“But the Lord was with Joseph and showed him steadfast love and gave him favor in the sight of the keeper of the prison.” (ESV – Read the chapter)
The favor of the Lord is a wonderful thing. After all, He’s the creator of the world and everything in it. If He takes a special interest in your success, there’s no way you can possibly fail. The favor of the Lord is better than pulling the winning lottery numbers. Twice. But, what exactly does the favor of the Lord look like? We’d like to think it’s all butterflies and rainbows, but Joseph’s story rips that theory to pieces.
We are told over and over again that Joseph was a special recipient of the favor of the Lord. We are essentially told that everything he touched turned to gold. And then he is sold into slavery. He is falsely accused of raping his master’s wife and his master, who has had no reason in the world to question his integrity or loyalty, buys the stories and sends him to the king’s dungeon, a special prison for political prisoners. And then, when one prisoner gets out after promising to bring Joseph’s case before the Pharaoh for review, he promptly forgets about him and Joseph is left to rot in prison. All of this and we are guaranteed that Joseph is receiving the steadfast love and favor of the Lord the whole time.
Maybe the favor of the Lord is a great thing, but if this is what it looks like—slavery, character-destroying false accusations, and prison—perhaps we should be a little more cautious about seeking it than we normally are.
The truth is, the favor of the Lord is a grand thing. But when we receive it, what it means is He is going to use us in a special way to accomplish His plans. Often that means He is going to maneuver us into a position to have a powerful influence on a large group of people for the sake of advancing His kingdom. Getting into such positions, though, with the kind of credibility we need to have the impact He designs is often not best accomplished by the direct route. God understands this and plays the long game. Unfortunately for us, the long game often means taking a road to God’s designed end that is much more difficult than not.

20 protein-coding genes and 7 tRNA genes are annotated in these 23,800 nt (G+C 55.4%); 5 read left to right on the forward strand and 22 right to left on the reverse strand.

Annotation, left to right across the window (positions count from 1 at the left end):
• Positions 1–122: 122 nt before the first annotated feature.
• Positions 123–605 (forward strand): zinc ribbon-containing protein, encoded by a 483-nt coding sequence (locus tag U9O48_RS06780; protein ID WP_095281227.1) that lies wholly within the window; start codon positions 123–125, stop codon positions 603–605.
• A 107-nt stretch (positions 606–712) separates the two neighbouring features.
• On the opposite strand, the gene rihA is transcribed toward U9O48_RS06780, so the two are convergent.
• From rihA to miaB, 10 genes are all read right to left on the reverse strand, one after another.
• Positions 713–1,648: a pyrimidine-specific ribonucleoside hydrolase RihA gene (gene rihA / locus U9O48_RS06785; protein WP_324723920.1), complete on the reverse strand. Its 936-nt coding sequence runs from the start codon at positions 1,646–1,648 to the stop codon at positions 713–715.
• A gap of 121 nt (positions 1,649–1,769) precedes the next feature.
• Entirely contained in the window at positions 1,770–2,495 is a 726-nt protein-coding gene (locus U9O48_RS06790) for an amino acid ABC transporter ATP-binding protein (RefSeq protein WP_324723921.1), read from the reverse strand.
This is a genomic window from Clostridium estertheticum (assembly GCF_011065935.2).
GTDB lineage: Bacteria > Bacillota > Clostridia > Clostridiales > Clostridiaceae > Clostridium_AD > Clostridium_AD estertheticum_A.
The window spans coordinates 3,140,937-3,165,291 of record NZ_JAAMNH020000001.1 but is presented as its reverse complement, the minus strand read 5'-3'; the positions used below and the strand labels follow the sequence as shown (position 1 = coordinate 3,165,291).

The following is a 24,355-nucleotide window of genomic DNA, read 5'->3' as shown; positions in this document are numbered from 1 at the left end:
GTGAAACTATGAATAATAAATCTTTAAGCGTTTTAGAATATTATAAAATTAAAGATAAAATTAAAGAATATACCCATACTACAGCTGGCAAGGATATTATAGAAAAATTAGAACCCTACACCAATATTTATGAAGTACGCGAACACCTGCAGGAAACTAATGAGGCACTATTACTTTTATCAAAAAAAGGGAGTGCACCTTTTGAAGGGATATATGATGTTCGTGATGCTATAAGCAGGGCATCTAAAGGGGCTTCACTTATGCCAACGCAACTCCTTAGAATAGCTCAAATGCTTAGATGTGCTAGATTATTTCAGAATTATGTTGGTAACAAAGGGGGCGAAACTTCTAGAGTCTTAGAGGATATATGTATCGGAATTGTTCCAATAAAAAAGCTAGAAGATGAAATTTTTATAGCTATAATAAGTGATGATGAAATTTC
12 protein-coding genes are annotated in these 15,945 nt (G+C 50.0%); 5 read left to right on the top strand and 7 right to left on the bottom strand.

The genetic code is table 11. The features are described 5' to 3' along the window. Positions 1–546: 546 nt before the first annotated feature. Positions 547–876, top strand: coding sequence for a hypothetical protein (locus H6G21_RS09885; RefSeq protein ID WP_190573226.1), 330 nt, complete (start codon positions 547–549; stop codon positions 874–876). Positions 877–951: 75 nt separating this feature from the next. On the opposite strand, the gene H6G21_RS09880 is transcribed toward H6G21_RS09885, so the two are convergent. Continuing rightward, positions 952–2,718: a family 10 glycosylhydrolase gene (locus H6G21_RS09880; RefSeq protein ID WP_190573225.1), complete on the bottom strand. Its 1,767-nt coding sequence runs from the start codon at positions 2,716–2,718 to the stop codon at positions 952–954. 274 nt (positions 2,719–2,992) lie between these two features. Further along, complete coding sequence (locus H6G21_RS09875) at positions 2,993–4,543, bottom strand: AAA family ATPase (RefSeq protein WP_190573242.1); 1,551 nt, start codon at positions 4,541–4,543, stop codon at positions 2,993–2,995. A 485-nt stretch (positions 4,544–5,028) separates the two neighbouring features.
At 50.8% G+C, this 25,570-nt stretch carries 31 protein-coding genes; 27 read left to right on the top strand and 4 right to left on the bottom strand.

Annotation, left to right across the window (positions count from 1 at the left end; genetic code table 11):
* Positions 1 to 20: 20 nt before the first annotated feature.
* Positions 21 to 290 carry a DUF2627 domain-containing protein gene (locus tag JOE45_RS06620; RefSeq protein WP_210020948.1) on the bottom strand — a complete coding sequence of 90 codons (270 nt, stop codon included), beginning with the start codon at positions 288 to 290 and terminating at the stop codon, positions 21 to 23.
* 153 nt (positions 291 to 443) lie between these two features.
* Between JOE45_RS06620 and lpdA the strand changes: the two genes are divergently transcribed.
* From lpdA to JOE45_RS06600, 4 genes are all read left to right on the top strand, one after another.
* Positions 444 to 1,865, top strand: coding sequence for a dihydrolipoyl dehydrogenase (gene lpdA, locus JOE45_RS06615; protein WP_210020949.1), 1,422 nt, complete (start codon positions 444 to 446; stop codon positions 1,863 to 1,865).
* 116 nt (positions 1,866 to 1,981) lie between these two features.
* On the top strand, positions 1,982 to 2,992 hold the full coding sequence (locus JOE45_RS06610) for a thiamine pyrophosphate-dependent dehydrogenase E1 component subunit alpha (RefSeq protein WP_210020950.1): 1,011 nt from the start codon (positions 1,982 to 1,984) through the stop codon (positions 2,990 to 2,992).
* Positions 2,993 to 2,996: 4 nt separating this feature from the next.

In other words, just because you’re facing challenges and troubles in spite of being faithful to God does not at all mean He hasn’t noticed or received it. It could very well mean that He is rewarding you with His favor, but the road to seeing that favor play out is a hard one. When it comes to the kingdom of God, the road to greatness always takes us through a valley of brokenness along the way.
If God is breaking you, you can be all but guaranteed that He has plans to use you in a powerful way. Trust Him with all of your heart and lean into the breaking process so that He can make you whole again and ready for use. God’s favor may not feel good in the moment—Joseph’s road of brokenness lasted for as many as twenty years—but He is taking you on a path of kingdom greatness if you will walk with Him.
Indeed, without being broken on the road to becoming the second-in-command over the whole of Egypt, Joseph would not have had the humility and graciousness of spirit to forgive his brothers, allowing for the saving of his family and the creation of the tribe and then nation of Israel. The incredibly difficult path Joseph took through his life was an integral part to the outworking of God’s favor in not only his life, but yours and mine as well.
When you get the chance to receive God’s favor, take it. The road probably won’t be easy, but the results will be good beyond what you can imagine.